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behaviour, is scarcely more delicate than this German sovereign. Louis XV., his life, and reign, and doings, are told in a thousand French memoirs. Our George II., at least, was not a worse king than his neighbours. He claimed and took the royal exemption from doing right which sovereigns assumed. A dull little man of low tastes he appears to us in England; yet Hervey tells us that this choleric prince was a great sentimentalist, and that his letters--of which he wrote prodigious quantities—were quite dangerous in their powers of fascination. He kept his sentimentalities for his Germans and his queen. With us English, he never chose to be familiar. He has been accused of avarice, yet he did not give much money, and did not leave much behind him. He did not love the fine arts, but he did not pretend to love them. He was no more a hypocrite about religion than his father. He judged men by a low standard ; yet, with such men as were near him, was he wrong in judging as he did ? He readily detected lying and flattery, and liars and flatterers were perforce his companions. Had he been more of a dupe he might have been more amiable. A dismal experience made him cynical. No boon was it to him to be clear-sighted, and see only selfishness and flattery round about him. What could Walpole tell him about his Lords and Commons, but that they were all venal ? Did not his clergy, his courtiers, bring him the same story? Dealing with men and women in his rude, sceptical way, he came to doubt about honour, male and female, about patriotism, about religion. “He is wild, but he fights like a man,” George I., the taciturn, said of his son and successor. Courage George II. certainly had. The Electoral Prince, at the head of his father's contingent, had approved himself a good and brave soldier under Eugene and Marlborough. At Oudenarde he specially distinguished himself. At Malplaquet the other claimant to the English throne won but little honour. There was always a question about James's courage. Neither then in Flanders, nor afterwards in his own ancient kingdom of Scotland, did the luckless Pretender show much resolution. But dapper little George had a famous tough spirit of his own, and fought like a
Trojan. He called out his brother of Prussia, with sword and pistol; and I wish, for the interest of romancers in general, that that famous duel could have taken place. The two sovereigns hated each other with all their might; their seconds were appointed ; the place of meeting was settled ; and the duel was only prevented by strong representations made to the two of the European laughter which would have been caused by such a transaction.
Whenever we hear of dapper George at war, it is certain that he demeaned himself like a little man of valour. At Dettingen his horse ran away with him, and with difficulty was stopped from carrying him into the enemy's lines. The King, dismounting from the fiery quadruped, said bravely, “Now I know I shall not run away;" and placed himself at the head of the foot, drew his sword, brandishing it at the whole of the French army, and calling out to his own men to come on, in bad English, but with the most famous pluck and spirit. In '45, when the Pretender was at Derby, and many people began to look pale, the King never lost his courage—not he.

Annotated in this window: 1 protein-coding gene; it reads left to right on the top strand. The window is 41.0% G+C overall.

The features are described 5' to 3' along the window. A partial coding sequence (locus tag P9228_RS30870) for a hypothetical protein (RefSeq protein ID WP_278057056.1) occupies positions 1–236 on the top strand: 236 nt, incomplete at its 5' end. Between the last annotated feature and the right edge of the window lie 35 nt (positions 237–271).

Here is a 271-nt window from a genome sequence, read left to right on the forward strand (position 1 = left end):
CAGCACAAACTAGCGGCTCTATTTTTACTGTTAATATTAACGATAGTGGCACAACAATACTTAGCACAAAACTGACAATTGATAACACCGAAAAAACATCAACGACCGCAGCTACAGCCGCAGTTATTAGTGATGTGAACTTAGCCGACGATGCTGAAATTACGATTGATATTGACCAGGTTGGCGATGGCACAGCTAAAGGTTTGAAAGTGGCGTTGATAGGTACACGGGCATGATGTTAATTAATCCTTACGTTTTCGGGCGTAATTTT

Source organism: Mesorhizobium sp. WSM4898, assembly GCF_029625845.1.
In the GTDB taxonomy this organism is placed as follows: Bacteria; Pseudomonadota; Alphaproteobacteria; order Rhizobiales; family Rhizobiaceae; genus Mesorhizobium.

“ Pooh ! don't talk to me that stuff !” he said, like a gallant little prince as he was, and never for one moment allowed his equanimity, or his business, or his pleasures, or his travels, to be disturbed. On public festivals he always appeared in the hat and coat he wore on the famous day of Oudenarde ; and the people laughed, but kindly, at the odd old garment, for bravery never goes out of fashion.
In private life the Prince showed himself a worthy descendant of his father. In this respect, so much has been said about the first George's manners, that we need not enter into a description of the son's German harem. In 1705 he married a princess remarkable for beauty, for cleverness, for learning, for good temper-one of the truest and fondest wives ever prince was blessed with, and who loved him and was faithful to him, and he, in his coarse fashion, loved her to the last. It must be told to the honour of Caroline of Anspach, that, at the time when German princes thought no more of changing their religion than you of altering your cap, she refused to give up Protestantism for the other creed, although an archduke,
afterwards to be an emperor, was offered to her for a bridegroom. Her Protestant relations in Berlin were angry at her rebellious spirit ; it was they who tried to convert her (it is droll to think that Frederick the Great, who had no religion at all, was known for a long time in England as the Protestant hero), and these good Protestants set upon Caroline a certain Father Urban, a very skilful Jesuit, and famous winner of souls. But she routed the Jesuit; and she refused Charles VI. ; and she married the little Electoral Prince of Hanover, whom she tended with love, and with every manner of sacrifice, with artful kindness, with tender flattery, with entire self-devotion, thenceforward until her life's end.